Writers are a strange lot.
The spectrum of eccentricities is miles long and runs the gamut. And, there are a few threads running through the lot.
Writers are more likely to be fierce about the Oxford comma, they have ridiculous vocabularies (I am one of those freaks that looks up words when I don't know the meaning), we know the difference between different dictionaries, and might even have an old, worn, musty, dog-eared version of Roget's Thesaurus lying about. Relics for the museum.
We can be geeks, although we are loathe to confess it.
As a marketer, connotation, and current popular use make a huge difference. I appreciate anyone that understands that.
I used to teach a course on inter-generational communication. Let's look at just one word - Dope.
Great Generation - noun. INFORMAL - a stupid person.
"though he wasn't an intellectual giant, he was no dope either"
"my dad caught me smoking dope"
Currently - adjective. INFORMAL - very good.
"that suit is dope!"
The words you use in your marketing and sales process matter greatly. Who you are talking to and the context matters, also.
We communicate from our perspective primarily. Not helpful in many situations.
It's important to keep the listener in mind.
We just aren't really paying attention to the words we use, or the impact they are having on the conversation. We've become sloppy.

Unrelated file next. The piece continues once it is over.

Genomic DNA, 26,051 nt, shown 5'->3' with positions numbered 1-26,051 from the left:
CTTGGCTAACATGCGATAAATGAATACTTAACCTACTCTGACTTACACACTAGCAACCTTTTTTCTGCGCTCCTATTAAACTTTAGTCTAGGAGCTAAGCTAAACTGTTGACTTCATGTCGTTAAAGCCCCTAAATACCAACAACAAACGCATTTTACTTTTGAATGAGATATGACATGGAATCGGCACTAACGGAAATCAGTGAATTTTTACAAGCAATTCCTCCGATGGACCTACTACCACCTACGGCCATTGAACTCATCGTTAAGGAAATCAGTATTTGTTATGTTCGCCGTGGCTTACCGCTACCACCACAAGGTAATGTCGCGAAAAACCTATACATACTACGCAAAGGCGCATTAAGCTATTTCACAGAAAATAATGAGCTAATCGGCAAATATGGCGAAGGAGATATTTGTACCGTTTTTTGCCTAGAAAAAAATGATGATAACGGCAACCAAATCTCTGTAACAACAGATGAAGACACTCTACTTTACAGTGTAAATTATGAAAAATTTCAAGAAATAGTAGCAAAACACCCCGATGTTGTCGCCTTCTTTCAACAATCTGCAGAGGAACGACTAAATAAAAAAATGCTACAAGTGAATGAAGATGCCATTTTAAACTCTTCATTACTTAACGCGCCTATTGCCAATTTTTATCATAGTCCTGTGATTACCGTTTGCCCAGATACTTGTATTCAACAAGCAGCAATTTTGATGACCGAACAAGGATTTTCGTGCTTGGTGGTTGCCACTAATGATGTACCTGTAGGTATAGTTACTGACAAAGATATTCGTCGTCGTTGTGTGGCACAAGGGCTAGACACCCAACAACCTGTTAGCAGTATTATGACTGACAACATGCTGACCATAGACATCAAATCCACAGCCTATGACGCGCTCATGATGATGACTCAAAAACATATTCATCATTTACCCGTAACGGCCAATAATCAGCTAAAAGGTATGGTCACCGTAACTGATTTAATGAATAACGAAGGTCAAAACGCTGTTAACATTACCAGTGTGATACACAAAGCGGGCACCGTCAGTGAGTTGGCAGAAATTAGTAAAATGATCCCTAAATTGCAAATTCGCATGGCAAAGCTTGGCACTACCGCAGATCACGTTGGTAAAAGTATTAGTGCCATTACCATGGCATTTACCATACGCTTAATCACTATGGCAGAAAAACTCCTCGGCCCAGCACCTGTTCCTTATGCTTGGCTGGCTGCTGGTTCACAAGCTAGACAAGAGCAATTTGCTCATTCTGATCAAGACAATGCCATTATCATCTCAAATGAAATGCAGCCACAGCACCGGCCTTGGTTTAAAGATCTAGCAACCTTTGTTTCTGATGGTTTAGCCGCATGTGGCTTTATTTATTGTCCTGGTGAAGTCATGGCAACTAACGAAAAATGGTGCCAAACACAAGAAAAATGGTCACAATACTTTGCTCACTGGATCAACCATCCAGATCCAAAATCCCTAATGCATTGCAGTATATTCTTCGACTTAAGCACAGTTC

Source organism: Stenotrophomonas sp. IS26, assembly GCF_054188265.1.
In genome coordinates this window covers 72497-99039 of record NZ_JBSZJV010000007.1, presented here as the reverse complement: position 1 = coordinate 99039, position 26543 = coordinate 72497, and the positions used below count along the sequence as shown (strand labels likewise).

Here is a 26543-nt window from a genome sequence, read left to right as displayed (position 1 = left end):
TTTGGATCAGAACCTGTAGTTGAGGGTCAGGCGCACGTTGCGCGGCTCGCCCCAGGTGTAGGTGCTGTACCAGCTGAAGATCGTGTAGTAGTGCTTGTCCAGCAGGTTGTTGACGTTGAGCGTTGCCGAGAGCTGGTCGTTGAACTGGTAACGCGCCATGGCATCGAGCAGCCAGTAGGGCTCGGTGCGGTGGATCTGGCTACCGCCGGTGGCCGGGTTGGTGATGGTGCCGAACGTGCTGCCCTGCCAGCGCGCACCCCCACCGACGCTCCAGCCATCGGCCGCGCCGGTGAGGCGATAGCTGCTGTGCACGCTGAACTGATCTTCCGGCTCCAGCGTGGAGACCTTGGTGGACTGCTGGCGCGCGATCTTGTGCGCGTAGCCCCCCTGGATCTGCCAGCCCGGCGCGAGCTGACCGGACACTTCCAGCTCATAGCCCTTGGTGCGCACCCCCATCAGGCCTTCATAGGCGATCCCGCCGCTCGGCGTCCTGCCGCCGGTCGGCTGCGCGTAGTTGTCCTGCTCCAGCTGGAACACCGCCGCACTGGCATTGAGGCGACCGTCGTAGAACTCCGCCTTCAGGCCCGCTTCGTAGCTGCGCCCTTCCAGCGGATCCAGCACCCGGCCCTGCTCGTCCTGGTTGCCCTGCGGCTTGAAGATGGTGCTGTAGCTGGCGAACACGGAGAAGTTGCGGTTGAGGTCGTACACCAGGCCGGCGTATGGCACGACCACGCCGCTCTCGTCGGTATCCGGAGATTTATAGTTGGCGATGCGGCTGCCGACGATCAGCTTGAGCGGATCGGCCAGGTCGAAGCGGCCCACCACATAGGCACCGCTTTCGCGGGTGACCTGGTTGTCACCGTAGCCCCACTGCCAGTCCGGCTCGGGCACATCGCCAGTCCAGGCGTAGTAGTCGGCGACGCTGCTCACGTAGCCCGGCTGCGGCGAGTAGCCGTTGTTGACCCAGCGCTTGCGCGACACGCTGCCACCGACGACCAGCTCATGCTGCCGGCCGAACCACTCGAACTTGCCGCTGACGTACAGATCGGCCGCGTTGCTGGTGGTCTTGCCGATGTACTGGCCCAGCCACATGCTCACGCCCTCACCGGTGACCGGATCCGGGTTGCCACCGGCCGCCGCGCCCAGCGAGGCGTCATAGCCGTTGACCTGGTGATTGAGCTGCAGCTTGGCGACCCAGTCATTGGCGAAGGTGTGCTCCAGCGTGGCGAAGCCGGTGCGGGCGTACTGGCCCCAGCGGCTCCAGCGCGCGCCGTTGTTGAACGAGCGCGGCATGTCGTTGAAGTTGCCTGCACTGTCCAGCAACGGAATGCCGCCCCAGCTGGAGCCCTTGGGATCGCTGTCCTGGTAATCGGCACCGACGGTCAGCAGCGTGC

If you take the time and effort to pay attention to the precise language you use, I guarantee your communication will be more effective.
Do you want people to understand you and not have to explain yourself?
Pay attention to your words.
The creation of The Oxford English Dictionary (OED) is a fascinating story. I have read several books about it. I'm a fan girl. (read more here)
From the inception of the idea (1857) to publication (1928) it took over 70 years. And now, we have it in our phones, always available. And, we don't use it.
10 volumes, 400,000+ words originally
"I guess there is some personal fascination with the dictionary, but who doesn’t appreciate a well-chosen word, a lovely turn of phrase, or the etymology of an interesting term?"
Yesterday, the Oxford English Dictionary announced its Word for 2023. No surprise really. You could see it coming since January.
"After over 32,000 people cast votes, the Oxford team picked "rizz" as its final selection.
Folks, we've done it again — as a collective, we've pushed the esteemed Oxford English Dictionary into making a slang term its word of the year.
The dictionary again opened its contest up for a vote for the second time ever.
Other competitors for word of the year were "prompt," "situationship," and "Swiftie." The shortlist included "beige flag," "de-influencing," "heat dome," and "parasocial." If you don't know what those words mean, you might want to stop reading and stick to your generation's slang." (full article here)
As a kid I did read the dictionary and World Book Encyclopedias. Endless fun. And I dreamed of having a hard bound Roget's Thesaurus.
What are you passionate about? a Geek about?
Those are the things that make you super special. Share those things. Write about them.
Passion makes us beautiful.
Until next time...
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